Modern climbing ropes come in a slew of different lengths, each of which is designed for a specific use.
Back in the day, 60 m ropes were the norm. Now, as routes get longer, 70 m lines are becoming the most common choice. However, you can also find 80 m lines for very long sport climbs and 30 to 50 m lines for top-roping and alpine climbing.
The specific length that you choose is a personal choice based on where you climb. However, getting a longer model does mean more weight in your pack and more money spent out of your wallet.
So, we recommend consulting with some local climbers in your area to see what they recommend. Most folks, though, will find that 60 or 70 m is right for them.
Climbing rope weights are always given in terms of grams per meter as this provides us with an easy way to compare models of different sizes.
As a general rule, anything in the 60 to 65 g/m realm is okay for single ropes, but getting closer to 60 g/m is ideal if you want to cut weight. For very difficult sport routes or alpine adventures, sub-60 g/m models might be better, but these are expensive and much less durable than their heavier counterparts.
The diameter of a climbing rope has a direct impact on how it performs on the rock.
Thicker diameters (more than 9.5 mm) are much more durable and are good for all-around climbing. But, they’re usually quite heavy.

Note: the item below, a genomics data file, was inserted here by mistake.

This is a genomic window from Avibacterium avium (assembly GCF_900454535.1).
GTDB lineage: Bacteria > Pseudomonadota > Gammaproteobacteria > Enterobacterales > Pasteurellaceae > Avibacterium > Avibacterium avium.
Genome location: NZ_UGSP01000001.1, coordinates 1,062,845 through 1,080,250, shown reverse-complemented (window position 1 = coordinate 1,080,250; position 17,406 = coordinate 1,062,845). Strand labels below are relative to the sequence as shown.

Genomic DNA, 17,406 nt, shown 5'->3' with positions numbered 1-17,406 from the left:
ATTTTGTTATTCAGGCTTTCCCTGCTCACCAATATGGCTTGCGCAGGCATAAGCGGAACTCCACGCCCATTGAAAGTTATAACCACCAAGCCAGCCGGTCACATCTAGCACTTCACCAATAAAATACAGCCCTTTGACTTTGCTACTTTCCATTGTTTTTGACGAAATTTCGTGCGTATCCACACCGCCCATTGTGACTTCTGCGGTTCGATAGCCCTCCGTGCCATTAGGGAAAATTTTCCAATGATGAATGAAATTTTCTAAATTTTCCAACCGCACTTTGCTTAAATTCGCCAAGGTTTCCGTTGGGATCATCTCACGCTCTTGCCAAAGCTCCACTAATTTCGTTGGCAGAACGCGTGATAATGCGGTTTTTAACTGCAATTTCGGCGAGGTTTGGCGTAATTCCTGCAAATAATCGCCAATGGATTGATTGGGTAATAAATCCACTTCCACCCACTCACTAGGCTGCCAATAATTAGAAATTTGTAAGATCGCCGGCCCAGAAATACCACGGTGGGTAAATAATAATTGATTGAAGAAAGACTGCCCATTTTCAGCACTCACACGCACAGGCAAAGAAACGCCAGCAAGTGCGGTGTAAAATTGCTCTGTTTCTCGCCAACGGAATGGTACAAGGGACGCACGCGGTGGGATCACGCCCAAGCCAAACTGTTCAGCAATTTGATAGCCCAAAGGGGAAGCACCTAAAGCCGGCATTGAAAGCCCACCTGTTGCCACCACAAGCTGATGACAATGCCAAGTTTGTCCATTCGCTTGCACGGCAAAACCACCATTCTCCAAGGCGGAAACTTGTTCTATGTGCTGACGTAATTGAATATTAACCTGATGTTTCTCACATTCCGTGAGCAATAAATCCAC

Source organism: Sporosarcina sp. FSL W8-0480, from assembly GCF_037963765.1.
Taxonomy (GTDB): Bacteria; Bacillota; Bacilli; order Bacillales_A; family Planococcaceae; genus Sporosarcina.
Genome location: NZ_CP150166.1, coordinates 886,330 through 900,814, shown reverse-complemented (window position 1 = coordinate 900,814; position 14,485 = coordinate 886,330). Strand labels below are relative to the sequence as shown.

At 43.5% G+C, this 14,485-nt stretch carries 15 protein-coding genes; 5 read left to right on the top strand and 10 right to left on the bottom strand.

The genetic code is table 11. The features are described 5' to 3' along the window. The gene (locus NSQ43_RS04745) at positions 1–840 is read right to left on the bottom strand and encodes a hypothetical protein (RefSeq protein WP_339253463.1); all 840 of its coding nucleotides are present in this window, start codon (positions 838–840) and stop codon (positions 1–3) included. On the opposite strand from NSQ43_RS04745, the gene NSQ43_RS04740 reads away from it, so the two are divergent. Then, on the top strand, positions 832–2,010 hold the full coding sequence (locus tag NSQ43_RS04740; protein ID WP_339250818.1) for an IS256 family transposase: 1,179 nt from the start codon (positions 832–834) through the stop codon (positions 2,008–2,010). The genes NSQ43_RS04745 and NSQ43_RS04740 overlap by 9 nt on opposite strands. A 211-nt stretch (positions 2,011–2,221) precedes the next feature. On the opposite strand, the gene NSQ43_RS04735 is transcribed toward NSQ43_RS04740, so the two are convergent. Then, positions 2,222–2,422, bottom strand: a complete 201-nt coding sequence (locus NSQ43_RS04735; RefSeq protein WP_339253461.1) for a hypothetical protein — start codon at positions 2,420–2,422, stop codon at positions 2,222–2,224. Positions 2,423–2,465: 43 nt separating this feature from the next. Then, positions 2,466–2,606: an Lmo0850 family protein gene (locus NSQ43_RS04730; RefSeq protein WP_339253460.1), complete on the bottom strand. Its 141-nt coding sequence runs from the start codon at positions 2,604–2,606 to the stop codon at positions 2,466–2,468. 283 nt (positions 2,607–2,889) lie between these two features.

Meanwhile, very thin diameters (under about 8.5 mm) are reserved for twin and half ropes. While you can find some sub-9 mm single models out there, these are difficult to belay with, so they’re best for experienced climbers.
Many ropes come with a “dry treatment,” which means that they are designed to absorb minimal moisture in wet environments. Doing so stops the rope from getting laden down with water, which can affect its strength.
This is important if you climb in rainy locales or if you’re ice climbing, but isn’t very relevant if you’re a gym climber. Therefore, if you think you’ll go ice climbing, dry treatment is a must. Otherwise, it’s just a bonus.
Knowing where the middle of your rope is is incredibly important while rappelling off of a route. If your ropes are uneven while rappelling you could inadvertently rappel off the end of your rope, which can cause serious injury or death.
Therefore, most rope manufacturers will mark the middle of their ropes either with a black middle mark or a bi-pattern coloring.
Middle marks are common on budget-friendly ropes because they’re cheaper to produce. But, they can wear off and fade over time.
Bi-color or pattern ropes, however, are the gold standard because each half of the line has a different color that’s dyed into the thread strands. As a result, you can always figure out where the middle mark is, even if your rope is toward the end of its lifespan.